Although turbulence is usually considered to be the primary cause of image blur, simultaneous and independent measurements of overall atmospheric modulation transfer function (MTF) and turbulence MTF over fairly long horizontal paths at 15-m average elevation indicate that, even at midday, aerosol MTF deriving from forward scatter is usually more dominant than turbulence MTF. Three different experimental techniques are used, two passive and one active. Aerosol MTF measurements are accompanied by actual meteorological and coarse aerosol size distributions and scattering parameters at the times of MTF measurements. The wavelength dependence of aerosol and therefore of overall atmospheric MTF can be significant. This wavelength dependence and a usually well-defined knee can in no way be due to turbulence but can be explained by a significant aerosol MTF deriving from typical aerosol size distributions representative of other climates as well. Measurements confirm that the narrower the open-atmosphere aerosol scattering patterns and the greater the scattering densities, the greater the degradations of aerosol MTF and, consequently, of overall atmospheric MTF. Results imply that system design and image-restoration algorithms based on atmospheric turbulence only may often lead to image quality that is much poorer than if aerosol MTF is considered, too, with its proper proportional effect on imaging through the atmosphere. Whereas adaptive optics cannot correct for aerosol-derived blur, digital image restoration can.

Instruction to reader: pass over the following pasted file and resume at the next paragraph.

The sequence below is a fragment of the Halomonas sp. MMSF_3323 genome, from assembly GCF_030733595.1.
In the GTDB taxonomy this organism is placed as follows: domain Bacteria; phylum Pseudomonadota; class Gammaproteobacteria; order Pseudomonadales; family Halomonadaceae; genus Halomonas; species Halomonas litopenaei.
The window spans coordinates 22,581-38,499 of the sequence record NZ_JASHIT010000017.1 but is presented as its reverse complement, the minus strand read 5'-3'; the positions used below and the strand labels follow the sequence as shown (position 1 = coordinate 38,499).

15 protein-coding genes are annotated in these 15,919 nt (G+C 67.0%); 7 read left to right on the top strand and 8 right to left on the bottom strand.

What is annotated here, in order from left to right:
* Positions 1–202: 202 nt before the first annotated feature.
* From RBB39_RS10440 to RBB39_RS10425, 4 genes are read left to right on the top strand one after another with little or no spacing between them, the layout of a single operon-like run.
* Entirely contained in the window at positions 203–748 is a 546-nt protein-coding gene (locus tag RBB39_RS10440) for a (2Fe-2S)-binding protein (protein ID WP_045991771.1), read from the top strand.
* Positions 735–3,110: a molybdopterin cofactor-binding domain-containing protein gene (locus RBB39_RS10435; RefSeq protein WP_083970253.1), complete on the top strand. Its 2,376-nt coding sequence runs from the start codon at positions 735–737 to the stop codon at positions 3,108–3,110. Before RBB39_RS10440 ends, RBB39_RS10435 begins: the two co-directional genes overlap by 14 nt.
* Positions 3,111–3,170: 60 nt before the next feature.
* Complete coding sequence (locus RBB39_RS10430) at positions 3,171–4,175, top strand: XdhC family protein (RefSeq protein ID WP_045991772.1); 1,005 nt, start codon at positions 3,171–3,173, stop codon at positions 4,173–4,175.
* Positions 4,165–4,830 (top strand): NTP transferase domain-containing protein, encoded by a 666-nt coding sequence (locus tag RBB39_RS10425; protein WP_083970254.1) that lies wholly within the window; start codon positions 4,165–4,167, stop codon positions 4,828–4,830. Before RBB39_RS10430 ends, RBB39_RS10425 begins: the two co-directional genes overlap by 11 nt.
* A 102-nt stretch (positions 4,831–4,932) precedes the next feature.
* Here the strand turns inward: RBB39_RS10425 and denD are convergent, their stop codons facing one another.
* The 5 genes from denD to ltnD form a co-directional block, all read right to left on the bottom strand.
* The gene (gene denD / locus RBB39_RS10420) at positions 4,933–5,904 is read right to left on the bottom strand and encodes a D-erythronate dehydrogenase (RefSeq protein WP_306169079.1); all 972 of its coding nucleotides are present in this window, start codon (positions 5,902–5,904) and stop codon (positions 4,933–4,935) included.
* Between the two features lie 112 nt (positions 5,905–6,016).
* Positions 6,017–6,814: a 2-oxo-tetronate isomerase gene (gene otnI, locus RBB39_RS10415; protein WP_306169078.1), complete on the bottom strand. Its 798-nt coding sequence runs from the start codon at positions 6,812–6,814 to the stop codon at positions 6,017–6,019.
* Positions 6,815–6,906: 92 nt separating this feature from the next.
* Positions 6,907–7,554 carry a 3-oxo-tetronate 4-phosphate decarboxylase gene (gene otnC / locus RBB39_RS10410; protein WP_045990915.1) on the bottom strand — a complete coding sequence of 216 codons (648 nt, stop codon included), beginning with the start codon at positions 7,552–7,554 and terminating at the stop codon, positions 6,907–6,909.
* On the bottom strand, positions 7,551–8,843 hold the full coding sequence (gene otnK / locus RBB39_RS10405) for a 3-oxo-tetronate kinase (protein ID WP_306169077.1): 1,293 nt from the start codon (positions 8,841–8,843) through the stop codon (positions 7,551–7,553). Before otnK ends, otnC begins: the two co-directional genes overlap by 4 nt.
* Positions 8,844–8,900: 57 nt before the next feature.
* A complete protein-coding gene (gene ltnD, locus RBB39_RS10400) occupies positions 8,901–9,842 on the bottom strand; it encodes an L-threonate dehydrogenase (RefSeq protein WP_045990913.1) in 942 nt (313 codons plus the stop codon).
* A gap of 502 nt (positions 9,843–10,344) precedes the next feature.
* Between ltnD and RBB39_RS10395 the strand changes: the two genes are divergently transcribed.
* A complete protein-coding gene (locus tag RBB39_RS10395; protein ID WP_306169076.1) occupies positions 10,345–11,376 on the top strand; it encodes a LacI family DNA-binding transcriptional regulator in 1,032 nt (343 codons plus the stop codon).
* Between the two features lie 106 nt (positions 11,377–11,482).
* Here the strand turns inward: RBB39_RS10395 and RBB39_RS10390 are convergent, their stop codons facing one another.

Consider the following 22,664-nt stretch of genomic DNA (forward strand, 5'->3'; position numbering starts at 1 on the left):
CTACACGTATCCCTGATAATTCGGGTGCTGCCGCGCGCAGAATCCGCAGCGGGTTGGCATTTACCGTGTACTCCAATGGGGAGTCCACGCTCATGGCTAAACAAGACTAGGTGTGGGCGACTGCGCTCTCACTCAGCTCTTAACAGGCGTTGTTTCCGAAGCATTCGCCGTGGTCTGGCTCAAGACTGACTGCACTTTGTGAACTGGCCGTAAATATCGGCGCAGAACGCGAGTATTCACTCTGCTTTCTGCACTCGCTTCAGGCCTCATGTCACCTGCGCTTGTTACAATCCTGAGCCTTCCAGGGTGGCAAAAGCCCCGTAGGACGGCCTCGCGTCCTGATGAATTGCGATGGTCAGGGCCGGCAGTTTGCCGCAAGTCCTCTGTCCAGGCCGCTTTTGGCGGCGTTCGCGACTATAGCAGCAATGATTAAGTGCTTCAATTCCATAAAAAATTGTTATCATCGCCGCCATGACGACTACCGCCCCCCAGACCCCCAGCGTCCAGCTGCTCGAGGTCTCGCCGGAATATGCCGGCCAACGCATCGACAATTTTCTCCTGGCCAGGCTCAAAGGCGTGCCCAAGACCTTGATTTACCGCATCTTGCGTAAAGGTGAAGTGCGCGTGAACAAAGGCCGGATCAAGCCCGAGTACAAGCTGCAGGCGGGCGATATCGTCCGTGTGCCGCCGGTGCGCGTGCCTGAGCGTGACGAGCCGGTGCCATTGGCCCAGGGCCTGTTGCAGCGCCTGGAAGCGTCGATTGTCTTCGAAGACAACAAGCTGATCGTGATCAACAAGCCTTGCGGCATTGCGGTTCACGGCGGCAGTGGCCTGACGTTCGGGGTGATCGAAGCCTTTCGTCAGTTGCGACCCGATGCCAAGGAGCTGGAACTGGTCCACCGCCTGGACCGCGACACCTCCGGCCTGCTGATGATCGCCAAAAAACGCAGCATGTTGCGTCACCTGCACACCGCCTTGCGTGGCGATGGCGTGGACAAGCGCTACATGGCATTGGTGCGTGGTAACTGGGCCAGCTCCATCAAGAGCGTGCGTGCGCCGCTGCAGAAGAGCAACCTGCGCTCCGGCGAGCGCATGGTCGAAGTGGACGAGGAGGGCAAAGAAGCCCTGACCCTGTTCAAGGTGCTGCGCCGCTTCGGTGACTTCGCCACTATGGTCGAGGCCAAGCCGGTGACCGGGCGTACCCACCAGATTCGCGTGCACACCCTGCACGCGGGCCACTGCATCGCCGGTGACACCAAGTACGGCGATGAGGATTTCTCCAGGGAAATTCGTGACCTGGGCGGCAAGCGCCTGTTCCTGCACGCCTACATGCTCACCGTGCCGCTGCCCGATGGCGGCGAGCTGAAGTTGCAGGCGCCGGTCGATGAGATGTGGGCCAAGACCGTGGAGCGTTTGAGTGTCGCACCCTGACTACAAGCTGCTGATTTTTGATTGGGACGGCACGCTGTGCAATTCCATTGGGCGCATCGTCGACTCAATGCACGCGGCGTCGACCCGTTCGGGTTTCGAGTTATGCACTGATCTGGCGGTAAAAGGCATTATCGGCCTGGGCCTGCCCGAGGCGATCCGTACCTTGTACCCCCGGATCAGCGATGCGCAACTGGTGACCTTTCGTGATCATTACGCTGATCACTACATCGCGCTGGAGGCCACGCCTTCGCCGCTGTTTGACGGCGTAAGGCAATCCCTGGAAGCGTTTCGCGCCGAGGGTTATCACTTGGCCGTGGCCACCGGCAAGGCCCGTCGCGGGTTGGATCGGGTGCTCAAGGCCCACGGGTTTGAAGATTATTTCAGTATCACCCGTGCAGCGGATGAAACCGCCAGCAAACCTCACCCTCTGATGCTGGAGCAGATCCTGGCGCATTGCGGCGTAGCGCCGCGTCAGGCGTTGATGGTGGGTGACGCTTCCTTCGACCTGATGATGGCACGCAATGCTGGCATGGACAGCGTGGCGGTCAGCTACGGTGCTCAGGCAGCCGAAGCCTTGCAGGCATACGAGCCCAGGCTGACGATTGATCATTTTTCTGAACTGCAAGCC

© 1995 Optical Society of AmericaFull Article | PDF Article